Libertarian free will also affirms that the power of God’s Word and even the powerful gracious influence of the Holy Spirit cannot determine choices that are made. They can have an influence and must have an influence in persuading the will if one is to be saved, but the will is the final arbitrator in whether to resist or embrace the influence God and His Word may have upon it. Olson says, “God’s influence lies directly on every subject so that nothing can happen without being pulled or pushed by God toward the good. However, free and rational creatures have the power to resist the influence of God. This power was given to them by God himself.”30 Nothing can determine choices except the self-determining power of the will. Anything else that would determine the choices the will makes is regarded as coercive. Without such freedom Arminians believe human beings cannot be responsible for their actions.
But Scripture nowhere teaches a libertarian concept of free will. First, it teaches that God ultimately determines all that takes place. As the Psalmist says, “The LORD has established His throne in the heavens; and His sovereignty rules over all” (Psa. 103:19). And again, “But our God is in the heavens; He does whatever He pleases” (Psa. 115:3). The Psalmist also notes God’s ownership rights upon the world: “The earth is the LORD’S, and all it contains, the world, and those who dwell in it” (Psa 24:1; cf. Deut. 10:14; Exod. 19:5; Job 41:11). Paul says, “For from Him and through Him and to Him are all things. To Him be the glory forever. Amen” (Rom. 11:36). One cannot argue with the Supreme Lord of all. The Potter has the right to do as He pleases with the clay (Isa. 45:9-11; cf. Matt. 20:1-16). God’s sovereignty extends from the broad flow of history (Dan. 2:21; Acts 1:7) to the most minute detail of everyday existence. “Are not two sparrows sold for a cent? And yet not one of them will fall to the ground apart from your Father” (Matt. 10:29; cf. Luke 12:6-7). All God’s actions and future plans are unconditionally made. “Remember the former things long past, for I am God, and there is no other; I am God, and there is no one like Me, declaring the end from the beginning and from ancient times things which have not been done, saying, ‘My purpose will be established, and I will accomplish all My good pleasure’; calling a bird of prey from the east, the man of My purpose from a far country. Truly I have spoken; truly I will bring it to pass. I have planned it, surely I will do it” (Isa. 46:9-11). “God is not a man, that He should lie, nor a son of man, that He should repent; has He said, and will He not do it? Or has He spoken, and will He not make it good?” (Num. 23:19; cf 1 Sam. 15:29). God’s sovereign plans are irrevocable by anyone or anything. Nebuchadnezzar after being humbled by God acknowledged His sovereignty in this regard saying, “For His dominion is an everlasting dominion, and His kingdom endures from generation to generation. And all the inhabitants of the earth are accounted as nothing, but He does according to His will in the host of heaven and among the inhabitants of earth; and no one can ward off His hand or say to Him, ‘What hast Thou done?’” (Dan. 4:34-35). This indicates that God’s sovereign determination extends to the choices and actions of human beings (Prov. 16:1, 9; 19:21; 21:1; Isa. 46:9-11).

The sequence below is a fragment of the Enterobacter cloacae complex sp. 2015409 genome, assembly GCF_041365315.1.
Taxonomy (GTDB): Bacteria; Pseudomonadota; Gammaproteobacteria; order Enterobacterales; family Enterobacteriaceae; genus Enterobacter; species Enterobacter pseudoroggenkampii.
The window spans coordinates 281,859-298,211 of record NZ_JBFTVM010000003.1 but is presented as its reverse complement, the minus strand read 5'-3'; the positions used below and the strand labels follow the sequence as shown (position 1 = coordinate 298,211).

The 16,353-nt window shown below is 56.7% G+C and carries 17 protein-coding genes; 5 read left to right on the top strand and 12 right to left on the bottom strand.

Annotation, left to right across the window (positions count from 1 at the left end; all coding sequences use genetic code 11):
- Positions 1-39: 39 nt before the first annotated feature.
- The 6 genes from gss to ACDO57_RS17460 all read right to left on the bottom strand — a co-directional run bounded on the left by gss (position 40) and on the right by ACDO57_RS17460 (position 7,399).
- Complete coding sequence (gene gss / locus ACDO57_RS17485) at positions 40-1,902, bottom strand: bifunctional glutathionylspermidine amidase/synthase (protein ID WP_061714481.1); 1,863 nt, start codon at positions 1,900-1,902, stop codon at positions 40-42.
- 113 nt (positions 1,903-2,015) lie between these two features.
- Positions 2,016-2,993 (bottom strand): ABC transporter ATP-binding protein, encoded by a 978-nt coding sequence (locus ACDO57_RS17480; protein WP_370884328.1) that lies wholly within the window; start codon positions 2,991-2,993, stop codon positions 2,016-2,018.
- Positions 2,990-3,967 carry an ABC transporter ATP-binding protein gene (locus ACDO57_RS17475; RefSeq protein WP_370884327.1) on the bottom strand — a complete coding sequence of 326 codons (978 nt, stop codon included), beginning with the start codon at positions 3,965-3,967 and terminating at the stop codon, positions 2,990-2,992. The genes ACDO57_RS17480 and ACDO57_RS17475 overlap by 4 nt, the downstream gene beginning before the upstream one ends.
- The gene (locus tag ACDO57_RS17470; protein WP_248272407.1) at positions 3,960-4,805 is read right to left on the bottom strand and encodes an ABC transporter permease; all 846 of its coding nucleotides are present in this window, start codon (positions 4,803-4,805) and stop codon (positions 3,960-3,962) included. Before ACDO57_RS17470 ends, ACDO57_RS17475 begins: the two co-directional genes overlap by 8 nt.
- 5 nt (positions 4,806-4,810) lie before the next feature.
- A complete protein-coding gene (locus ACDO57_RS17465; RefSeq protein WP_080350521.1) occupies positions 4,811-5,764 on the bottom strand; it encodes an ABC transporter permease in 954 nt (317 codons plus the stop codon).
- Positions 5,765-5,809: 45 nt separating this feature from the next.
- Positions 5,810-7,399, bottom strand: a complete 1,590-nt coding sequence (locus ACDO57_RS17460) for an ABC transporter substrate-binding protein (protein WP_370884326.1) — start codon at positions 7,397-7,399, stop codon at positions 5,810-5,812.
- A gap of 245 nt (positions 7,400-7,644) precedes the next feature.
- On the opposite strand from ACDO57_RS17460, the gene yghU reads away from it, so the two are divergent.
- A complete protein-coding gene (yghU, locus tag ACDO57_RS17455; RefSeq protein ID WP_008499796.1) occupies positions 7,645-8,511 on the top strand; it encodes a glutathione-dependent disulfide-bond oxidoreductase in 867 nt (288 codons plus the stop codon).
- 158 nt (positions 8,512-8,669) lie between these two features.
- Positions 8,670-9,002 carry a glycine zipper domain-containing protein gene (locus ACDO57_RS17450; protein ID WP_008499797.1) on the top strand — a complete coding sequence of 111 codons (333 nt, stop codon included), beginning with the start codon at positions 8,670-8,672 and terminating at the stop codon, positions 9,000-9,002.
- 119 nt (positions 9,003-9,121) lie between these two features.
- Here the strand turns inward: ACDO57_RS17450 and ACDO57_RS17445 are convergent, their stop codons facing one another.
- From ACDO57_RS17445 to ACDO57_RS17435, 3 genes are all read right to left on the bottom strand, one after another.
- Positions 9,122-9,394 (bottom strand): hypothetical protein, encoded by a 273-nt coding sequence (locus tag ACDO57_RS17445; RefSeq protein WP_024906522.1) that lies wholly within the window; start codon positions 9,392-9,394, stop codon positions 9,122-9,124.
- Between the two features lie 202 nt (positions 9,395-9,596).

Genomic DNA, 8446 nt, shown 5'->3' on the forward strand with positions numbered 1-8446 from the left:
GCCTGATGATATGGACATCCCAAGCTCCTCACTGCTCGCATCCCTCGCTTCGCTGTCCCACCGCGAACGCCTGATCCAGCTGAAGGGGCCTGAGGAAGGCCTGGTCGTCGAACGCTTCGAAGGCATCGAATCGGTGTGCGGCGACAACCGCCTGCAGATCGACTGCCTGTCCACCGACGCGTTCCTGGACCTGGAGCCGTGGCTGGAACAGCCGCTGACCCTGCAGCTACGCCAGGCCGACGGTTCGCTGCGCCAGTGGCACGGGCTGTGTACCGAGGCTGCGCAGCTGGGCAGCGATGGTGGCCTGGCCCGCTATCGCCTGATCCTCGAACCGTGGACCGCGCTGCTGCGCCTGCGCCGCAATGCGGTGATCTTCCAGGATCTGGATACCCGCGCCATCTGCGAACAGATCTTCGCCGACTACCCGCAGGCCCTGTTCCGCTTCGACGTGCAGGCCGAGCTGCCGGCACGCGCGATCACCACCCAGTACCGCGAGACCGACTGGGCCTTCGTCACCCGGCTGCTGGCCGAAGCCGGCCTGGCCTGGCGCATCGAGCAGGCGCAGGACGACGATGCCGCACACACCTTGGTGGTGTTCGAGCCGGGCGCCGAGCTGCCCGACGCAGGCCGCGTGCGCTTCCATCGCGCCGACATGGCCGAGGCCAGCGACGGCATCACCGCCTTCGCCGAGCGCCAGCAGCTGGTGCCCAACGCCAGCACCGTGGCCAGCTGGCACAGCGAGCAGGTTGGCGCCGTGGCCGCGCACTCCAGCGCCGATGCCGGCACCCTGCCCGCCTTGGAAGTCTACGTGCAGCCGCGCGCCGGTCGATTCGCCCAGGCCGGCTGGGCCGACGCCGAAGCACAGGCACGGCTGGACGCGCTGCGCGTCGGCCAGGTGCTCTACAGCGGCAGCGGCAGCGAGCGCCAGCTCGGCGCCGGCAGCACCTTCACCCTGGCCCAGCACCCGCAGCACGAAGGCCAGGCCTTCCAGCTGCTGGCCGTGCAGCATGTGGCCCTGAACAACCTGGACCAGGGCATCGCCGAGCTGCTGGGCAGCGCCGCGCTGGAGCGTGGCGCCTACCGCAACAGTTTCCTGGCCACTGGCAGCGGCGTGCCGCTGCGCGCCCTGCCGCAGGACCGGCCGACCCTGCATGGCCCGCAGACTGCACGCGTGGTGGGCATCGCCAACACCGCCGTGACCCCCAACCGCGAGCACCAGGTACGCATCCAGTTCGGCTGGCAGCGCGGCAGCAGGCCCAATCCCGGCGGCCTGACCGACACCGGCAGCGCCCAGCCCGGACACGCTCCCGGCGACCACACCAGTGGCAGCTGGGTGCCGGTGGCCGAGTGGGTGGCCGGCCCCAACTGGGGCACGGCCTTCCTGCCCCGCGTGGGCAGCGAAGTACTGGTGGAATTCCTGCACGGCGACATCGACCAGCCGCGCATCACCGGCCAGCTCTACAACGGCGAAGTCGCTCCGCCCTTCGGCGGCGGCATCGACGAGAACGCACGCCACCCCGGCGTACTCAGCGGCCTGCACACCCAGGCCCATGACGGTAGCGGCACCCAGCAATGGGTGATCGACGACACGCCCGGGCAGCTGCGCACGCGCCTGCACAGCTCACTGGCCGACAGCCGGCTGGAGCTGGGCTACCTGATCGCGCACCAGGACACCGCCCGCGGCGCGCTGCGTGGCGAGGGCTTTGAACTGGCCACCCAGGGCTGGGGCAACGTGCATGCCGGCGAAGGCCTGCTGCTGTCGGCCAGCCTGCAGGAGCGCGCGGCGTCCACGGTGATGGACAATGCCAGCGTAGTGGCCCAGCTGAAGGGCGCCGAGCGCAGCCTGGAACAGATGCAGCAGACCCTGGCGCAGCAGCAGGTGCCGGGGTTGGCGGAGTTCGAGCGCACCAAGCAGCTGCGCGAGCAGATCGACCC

Scripture also rules out libertarian freedom by teaching that we cannot act apart from what our natures dictate. God never acts in such a way as to mitigate the immediate causes of one’s actions. Those secondary and immediate causes are connected directly to our human natures. The Biblical concept of human nature refers specifically to the spiritual disposition of the heart and mind. It is mission control central (Prov. 4:23). We are bound to our natures that determine the sorts of choices we are capable of making. In this regard, both Jesus and Paul make it clear that unregenerate mankind is in bondage to sin (John 8:34; Rom. 6:17). Paul says to believers in Titus 3:3: “For we ourselves were once foolish, disobedient, led astray, slaves to various passions and pleasures, passing our days in malice and envy, hated by others and hating one another.” This enslavement to the sinful nature is the normal disposition of all unbelievers. There is no possibility of being inclined to repentance, faith or any truly undefiled act of righteousness in such a state of existence. In other words, the will remains in bondage to the sinful nature and all one’s choices are directed by such a sinful nature. A bad tree cannot produce good fruit (Matt. 7:17-18; 12:33-35; 15:18). Jeremiah communicates this truth in a memorable manner: “Can the Ethiopian change his skin or the leopard his spots? Then also you can do good who are accustomed to do evil” (Jer. 13:23). Mankind has no freedom to act contrary to his nature. And the sinful nature never inclines a person to seek God or exercise faith and repentance. Furthermore, these passages do not support the notion that some superintending grace mitigates the impact of the sinful nature. Salvation in no way depends upon the will of man (John 1:13; Rom. 9:16). The consistent affirmation of Scripture is that men are in unmitigated bondage to sin. They have no universally divinely endowed freedom to escape it.
Scott Christensen-Prevenient Grace and Semi-Pelagianism
27 Arminian Theology, p. 71.
28 Ibid., p. 129.
29 Ibid., p. 174.
30 Ibid., p. 131.